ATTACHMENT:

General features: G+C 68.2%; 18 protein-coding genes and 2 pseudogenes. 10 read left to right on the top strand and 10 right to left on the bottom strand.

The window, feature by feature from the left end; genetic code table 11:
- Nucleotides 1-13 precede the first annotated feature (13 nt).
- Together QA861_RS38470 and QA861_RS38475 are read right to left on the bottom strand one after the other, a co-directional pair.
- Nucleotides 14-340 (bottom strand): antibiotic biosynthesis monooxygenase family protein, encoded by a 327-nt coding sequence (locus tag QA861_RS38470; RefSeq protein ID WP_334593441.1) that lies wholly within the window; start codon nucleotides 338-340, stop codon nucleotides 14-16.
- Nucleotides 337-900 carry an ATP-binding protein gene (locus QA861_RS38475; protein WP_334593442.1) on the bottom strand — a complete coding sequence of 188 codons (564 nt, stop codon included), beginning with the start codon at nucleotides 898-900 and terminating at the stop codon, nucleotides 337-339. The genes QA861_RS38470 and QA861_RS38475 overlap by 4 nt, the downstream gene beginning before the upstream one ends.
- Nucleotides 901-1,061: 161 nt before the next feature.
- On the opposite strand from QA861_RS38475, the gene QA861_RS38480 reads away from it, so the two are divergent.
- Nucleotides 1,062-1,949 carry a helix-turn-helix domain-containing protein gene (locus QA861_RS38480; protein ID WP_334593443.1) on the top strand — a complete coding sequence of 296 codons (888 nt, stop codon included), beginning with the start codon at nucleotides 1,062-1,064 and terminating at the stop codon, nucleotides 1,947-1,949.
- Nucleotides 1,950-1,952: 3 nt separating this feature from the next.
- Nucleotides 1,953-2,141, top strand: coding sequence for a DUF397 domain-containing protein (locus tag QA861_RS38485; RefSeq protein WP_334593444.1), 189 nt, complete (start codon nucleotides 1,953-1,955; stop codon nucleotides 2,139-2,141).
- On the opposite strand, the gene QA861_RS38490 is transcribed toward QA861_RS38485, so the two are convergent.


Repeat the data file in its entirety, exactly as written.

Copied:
General features: G+C 68.2%; 18 protein-coding genes and 2 pseudogenes. 10 read left to right on the top strand and 10 right to left on the bottom strand.

The window, feature by feature from the left end; genetic code table 11:
- Nucleotides 1-13 precede the first annotated feature (13 nt).
- Together QA861_RS38470 and QA861_RS38475 are read right to left on the bottom strand one after the other, a co-directional pair.
- Nucleotides 14-340 (bottom strand): antibiotic biosynthesis monooxygenase family protein, encoded by a 327-nt coding sequence (locus tag QA861_RS38470; RefSeq protein ID WP_334593441.1) that lies wholly within the window; start codon nucleotides 338-340, stop codon nucleotides 14-16.
- Nucleotides 337-900 carry an ATP-binding protein gene (locus QA861_RS38475; protein WP_334593442.1) on the bottom strand — a complete coding sequence of 188 codons (564 nt, stop codon included), beginning with the start codon at nucleotides 898-900 and terminating at the stop codon, nucleotides 337-339. The genes QA861_RS38470 and QA861_RS38475 overlap by 4 nt, the downstream gene beginning before the upstream one ends.
- Nucleotides 901-1,061: 161 nt before the next feature.
- On the opposite strand from QA861_RS38475, the gene QA861_RS38480 reads away from it, so the two are divergent.
- Nucleotides 1,062-1,949 carry a helix-turn-helix domain-containing protein gene (locus QA861_RS38480; protein ID WP_334593443.1) on the top strand — a complete coding sequence of 296 codons (888 nt, stop codon included), beginning with the start codon at nucleotides 1,062-1,064 and terminating at the stop codon, nucleotides 1,947-1,949.
- Nucleotides 1,950-1,952: 3 nt separating this feature from the next.
- Nucleotides 1,953-2,141, top strand: coding sequence for a DUF397 domain-containing protein (locus tag QA861_RS38485; RefSeq protein WP_334593444.1), 189 nt, complete (start codon nucleotides 1,953-1,955; stop codon nucleotides 2,139-2,141).
- On the opposite strand, the gene QA861_RS38490 is transcribed toward QA861_RS38485, so the two are convergent.